A soft, fresh, flaky homemade biscuit is one of the best things there is no matter where you grew up. They're most popular in the South, of course, but they're a welcome piece of homestyle comfort on any plate. Most recipes call for baking powder and shortening, but those aren't mandatory. You can make homemade biscuits without baking powder or with other fats just as easily.
No Shortening, No Problem
Your recipe may call for shortening, but that doesn't mean you can't use other fats. "Shortening" is actually a generic term for whatever fat you choose to put into your baked goods, and it just means that the fat lubricates and softens or "shortens" the gluten strands in the finished biscuit. Vegetable oil shortening only goes back to the beginning of the last century, and before that, people used only naturally occurring fats.
Any fat that's solid at room temperature will work for flaky biscuits, so use what you have and don't worry about it. Lard works well, and butter gives your biscuits a really nice flavor. If you're vegan or baking for a vegan, you can even use coconut oil.
Baking Soda Biscuits
Baking powder isn't much more complicated to replace. If you don't have baking powder but do have baking soda, you're off to the races. Baking soda is an alkaline ingredient, and if you combine it with an acidic ingredient, it reacts to form carbon dioxide and raise your biscuits. Baking powder is nothing more or less than soda with its own acid in dry form.
In baking soda biscuits, you provide the acid separately, usually in the form of buttermilk or regular milk with a bit of vinegar or lemon juice added. A lot of recipes call for both baking powder and soda, so you'll need to improvise a little if you want to make baking soda biscuits with no baking powder at all.
It requires a bit of simple math. Baking soda is stronger, so use just 1/4 teaspoon of soda for every teaspoon of baking powder in your recipe. You'll also need to increase the acidic ingredients in the recipe, so you might find it easier to choose a recipe that's meant for baking soda rather than doing the conversion.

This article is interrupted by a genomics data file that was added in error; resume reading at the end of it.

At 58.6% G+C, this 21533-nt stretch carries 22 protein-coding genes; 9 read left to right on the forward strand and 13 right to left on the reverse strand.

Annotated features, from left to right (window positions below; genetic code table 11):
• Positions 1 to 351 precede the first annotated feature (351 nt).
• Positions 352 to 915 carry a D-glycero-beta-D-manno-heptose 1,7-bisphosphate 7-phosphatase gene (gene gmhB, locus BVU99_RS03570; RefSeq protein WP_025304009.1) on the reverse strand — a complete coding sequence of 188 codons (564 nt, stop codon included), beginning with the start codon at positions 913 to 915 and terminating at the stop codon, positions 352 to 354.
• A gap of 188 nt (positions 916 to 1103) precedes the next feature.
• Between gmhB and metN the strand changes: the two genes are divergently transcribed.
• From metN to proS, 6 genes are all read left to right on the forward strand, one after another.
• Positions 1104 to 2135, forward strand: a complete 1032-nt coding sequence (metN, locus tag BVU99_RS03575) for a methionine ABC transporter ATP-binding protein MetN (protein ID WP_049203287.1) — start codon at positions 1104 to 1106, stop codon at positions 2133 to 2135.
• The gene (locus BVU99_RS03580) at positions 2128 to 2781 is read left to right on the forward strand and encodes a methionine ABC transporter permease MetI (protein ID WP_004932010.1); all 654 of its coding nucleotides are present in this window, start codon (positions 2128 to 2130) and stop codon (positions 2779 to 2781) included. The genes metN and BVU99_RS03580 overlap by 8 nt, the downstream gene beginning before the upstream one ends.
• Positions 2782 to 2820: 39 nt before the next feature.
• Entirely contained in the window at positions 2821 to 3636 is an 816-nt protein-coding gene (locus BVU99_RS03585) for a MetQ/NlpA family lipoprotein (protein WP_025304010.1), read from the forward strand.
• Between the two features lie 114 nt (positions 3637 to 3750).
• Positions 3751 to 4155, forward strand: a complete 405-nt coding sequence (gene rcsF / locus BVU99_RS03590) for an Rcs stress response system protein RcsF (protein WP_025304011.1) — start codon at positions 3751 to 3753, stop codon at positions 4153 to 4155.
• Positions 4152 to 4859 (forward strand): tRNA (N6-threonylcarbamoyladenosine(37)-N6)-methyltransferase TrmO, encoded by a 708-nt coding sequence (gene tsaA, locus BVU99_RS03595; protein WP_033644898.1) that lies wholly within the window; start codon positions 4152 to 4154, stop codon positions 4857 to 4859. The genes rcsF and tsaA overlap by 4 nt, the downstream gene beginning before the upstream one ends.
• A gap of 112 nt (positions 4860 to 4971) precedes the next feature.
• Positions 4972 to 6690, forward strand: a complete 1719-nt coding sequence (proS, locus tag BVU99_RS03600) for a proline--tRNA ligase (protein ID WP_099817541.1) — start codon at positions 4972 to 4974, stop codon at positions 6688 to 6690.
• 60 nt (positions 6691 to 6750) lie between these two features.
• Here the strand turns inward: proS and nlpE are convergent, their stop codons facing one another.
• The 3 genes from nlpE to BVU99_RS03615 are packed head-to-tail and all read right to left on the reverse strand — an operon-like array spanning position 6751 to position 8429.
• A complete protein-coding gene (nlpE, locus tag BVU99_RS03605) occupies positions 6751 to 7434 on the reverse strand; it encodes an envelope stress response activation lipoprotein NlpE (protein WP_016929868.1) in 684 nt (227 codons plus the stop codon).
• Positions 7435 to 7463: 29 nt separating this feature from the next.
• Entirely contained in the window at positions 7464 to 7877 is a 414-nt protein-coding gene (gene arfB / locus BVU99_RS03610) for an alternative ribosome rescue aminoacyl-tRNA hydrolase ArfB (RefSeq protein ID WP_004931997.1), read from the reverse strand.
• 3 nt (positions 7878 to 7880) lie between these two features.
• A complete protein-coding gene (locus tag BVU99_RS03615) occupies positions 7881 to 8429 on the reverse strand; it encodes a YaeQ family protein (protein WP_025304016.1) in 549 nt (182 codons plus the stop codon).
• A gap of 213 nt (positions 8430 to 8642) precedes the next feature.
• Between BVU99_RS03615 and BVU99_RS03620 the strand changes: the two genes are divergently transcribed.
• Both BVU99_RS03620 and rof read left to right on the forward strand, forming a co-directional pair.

Self-Rising Flour Biscuits
If you don't have an issue with baking powder as such but want to minimize the number of ingredients you keep in your pantry, consider using self-rising flour to make your biscuits. It has the baking powder and a bit of salt already mixed in, so you just need to add the fat and liquid of your choice.
In practice, that usually means self-rising flour, your lard or butter and either milk or buttermilk. That's why you'll often see these described as a three-ingredient biscuit recipe.
Cream biscuits take the basic idea of self-rising flour biscuits and simplify it even further. This is a two-ingredient biscuit recipe, which makes it even more beginner friendly. To make cream biscuits, just stir together self-rising flour and heavy whipping cream. The cream contains enough liquid to hydrate the flour and make a soft dough and enough fat to replace the butter or shortening you might otherwise use.
You can either scoop the finished dough or pat it out and cut it like a regular biscuit. It works fine either way. You can also add a spoon or two of sugar if you like your biscuits a bit sweeter and scone-like.
If you really want to go old school or get away from chemical leaveners entirely, you can go "full pioneer" and make sourdough biscuits. These recipes usually call for the portion you'd remove and discard anyway when you feed your starter, so if you keep sourdough on hand for breadmaking, this is a really good alternative.
Most recipes call for just flour, a bit of fat and your sourdough starter as well as a bit of baking soda just to help the sourdough along. There's enough acidity in your starter to work with the soda as a leavener, and in exchange, the bit of alkalinity from your soda helps the biscuits brown.
Fred Decker is a trained chef, former restaurateur and prolific freelance writer, with a special interest in all things related to food and nutrition. His work has appeared online on major sites including Livestrong.com, WorkingMother.com and the websites of the Houston Chronicle and San Francisco Chronicle; and offline in Canada's Foodservice & Hospitality magazine and his local daily newspaper. He was educated at Memorial University of Newfoundland and the Northern Alberta Institute of Technology.